There were apparently no challengers to Radware's offer to buy Nortel'sapplication server line, so the US$18 million deal has gone through.As we reported in February, because Nortelis in bankruptcy protection, Radware's offer was open to challengebefore being approved by the court. However, the companies announcedTuesday that the deal has gone through.

The assets includeNortel Application Accelerators (NAA) 510 and 610, and NortelApplication Switches (NAS) 3408E, 2424E, 2424 SSL E, 2216E and 2208E.For the time being, they'll still be available from Nortel through anOEM relationship with Radware.

At the same time, Nortel did makea change at the top. Restructuring expert David Richardson has beenappointed to the board. Until his retirement in 2002, he was the seniorpartner in Ernst and Young's corporate recovery and restructuringpractice. Richardson is also a director of Air Canada's parent ACEAviation Holdings, which according to news reports is, like Nortel, indeep financial trouble.

Aside from the Radware deal, we stilldon't know anything about Nortel's future. In the current economicenvironment, with financial institutions reluctant to lend money, theodds increase that the telecommunications equipment maker will bedivided up rather than restructured.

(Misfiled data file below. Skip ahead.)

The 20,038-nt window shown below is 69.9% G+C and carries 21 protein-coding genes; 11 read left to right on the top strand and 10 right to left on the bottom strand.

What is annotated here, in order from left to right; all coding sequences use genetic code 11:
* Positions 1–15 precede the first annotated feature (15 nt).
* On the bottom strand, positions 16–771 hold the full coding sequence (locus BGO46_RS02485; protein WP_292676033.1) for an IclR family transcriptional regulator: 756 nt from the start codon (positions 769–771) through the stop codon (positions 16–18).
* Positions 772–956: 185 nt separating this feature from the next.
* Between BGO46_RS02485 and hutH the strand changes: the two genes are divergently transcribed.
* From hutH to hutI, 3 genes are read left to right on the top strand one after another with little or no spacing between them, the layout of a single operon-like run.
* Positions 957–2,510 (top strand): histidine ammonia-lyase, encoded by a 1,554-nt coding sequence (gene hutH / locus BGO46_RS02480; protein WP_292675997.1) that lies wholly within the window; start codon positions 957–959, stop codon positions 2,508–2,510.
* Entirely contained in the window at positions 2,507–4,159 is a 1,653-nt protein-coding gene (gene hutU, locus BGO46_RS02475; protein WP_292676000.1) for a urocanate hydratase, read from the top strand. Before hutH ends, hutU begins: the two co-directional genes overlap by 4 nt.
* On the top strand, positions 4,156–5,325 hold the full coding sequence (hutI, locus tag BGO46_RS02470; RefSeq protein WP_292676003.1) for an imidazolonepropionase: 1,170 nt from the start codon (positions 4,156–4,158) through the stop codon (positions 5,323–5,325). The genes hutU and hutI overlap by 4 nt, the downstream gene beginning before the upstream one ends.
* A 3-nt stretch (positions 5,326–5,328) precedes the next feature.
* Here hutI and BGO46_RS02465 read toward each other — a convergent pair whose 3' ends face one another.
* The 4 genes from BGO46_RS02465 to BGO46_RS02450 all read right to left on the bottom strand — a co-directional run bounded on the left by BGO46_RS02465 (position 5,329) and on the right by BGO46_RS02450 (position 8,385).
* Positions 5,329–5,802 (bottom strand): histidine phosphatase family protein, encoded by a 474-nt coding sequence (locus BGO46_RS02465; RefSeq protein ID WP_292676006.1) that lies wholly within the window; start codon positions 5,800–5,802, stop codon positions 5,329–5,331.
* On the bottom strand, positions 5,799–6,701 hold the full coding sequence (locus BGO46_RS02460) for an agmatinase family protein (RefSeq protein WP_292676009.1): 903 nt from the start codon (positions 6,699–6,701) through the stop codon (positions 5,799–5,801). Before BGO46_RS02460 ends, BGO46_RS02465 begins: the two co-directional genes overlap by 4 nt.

The company is doing itsbest to look like it's vigorously in business. In the past two days itissued seven product or deal-releated press releases, including salesto operators in Texas and Trinidad, and a railway in Algeria. Productnews includes power management software for its GSM radios and a modulefor its Communications Server that lets TV subscribers see phone callalerts on their screens.

Would you recommend this article?

Thanks for taking the time to let us know what you think of this article!
We'd love to hear your opinion about this or any other story you read in our publication. Click this link to send me a note →

Jim Love, Chief Content Officer, IT World Canada
Previous articleJuniper to bring out video monitoring tool
Next articleHoneynet Project, IOActive announce Conficker detection tools
Howard Solomon
Currently a freelance writer, I'm the former editor of ITWorldCanada.com and Computing Canada. An IT journalist since 1997, I've written for several of ITWC's sister publications including ITBusiness.ca and Computer Dealer News. Before that I was a staff reporter at the Calgary Herald and the Brampton (Ont.) Daily Times. I can be reached at hsolomon [@] soloreporter.com